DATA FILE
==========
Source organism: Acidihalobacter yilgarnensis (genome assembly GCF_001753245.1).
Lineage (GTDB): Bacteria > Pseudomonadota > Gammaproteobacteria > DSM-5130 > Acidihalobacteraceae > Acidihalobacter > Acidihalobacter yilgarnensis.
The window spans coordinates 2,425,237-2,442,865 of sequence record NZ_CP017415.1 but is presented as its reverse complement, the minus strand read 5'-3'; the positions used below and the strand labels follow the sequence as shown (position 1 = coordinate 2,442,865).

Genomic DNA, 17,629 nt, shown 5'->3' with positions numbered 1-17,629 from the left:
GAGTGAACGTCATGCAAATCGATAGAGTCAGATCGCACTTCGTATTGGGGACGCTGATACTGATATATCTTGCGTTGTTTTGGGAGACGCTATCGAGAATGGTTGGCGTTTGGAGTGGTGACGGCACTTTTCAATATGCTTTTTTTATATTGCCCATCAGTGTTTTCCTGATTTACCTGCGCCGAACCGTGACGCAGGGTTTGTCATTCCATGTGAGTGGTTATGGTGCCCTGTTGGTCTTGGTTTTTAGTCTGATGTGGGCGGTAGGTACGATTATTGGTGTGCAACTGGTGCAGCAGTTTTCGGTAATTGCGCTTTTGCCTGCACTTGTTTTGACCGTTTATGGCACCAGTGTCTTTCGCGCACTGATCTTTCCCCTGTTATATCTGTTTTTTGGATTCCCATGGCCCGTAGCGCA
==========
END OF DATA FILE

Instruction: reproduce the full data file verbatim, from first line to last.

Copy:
Source organism: Acidihalobacter yilgarnensis (genome assembly GCF_001753245.1).
Lineage (GTDB): Bacteria > Pseudomonadota > Gammaproteobacteria > DSM-5130 > Acidihalobacteraceae > Acidihalobacter > Acidihalobacter yilgarnensis.
The window spans coordinates 2,425,237-2,442,865 of sequence record NZ_CP017415.1 but is presented as its reverse complement, the minus strand read 5'-3'; the positions used below and the strand labels follow the sequence as shown (position 1 = coordinate 2,442,865).

Genomic DNA, 17,629 nt, shown 5'->3' with positions numbered 1-17,629 from the left:
GAGTGAACGTCATGCAAATCGATAGAGTCAGATCGCACTTCGTATTGGGGACGCTGATACTGATATATCTTGCGTTGTTTTGGGAGACGCTATCGAGAATGGTTGGCGTTTGGAGTGGTGACGGCACTTTTCAATATGCTTTTTTTATATTGCCCATCAGTGTTTTCCTGATTTACCTGCGCCGAACCGTGACGCAGGGTTTGTCATTCCATGTGAGTGGTTATGGTGCCCTGTTGGTCTTGGTTTTTAGTCTGATGTGGGCGGTAGGTACGATTATTGGTGTGCAACTGGTGCAGCAGTTTTCGGTAATTGCGCTTTTGCCTGCACTTGTTTTGACCGTTTATGGCACCAGTGTCTTTCGCGCACTGATCTTTCCCCTGTTATATCTGTTTTTTGGATTCCCATGGCCCGTAGCGCA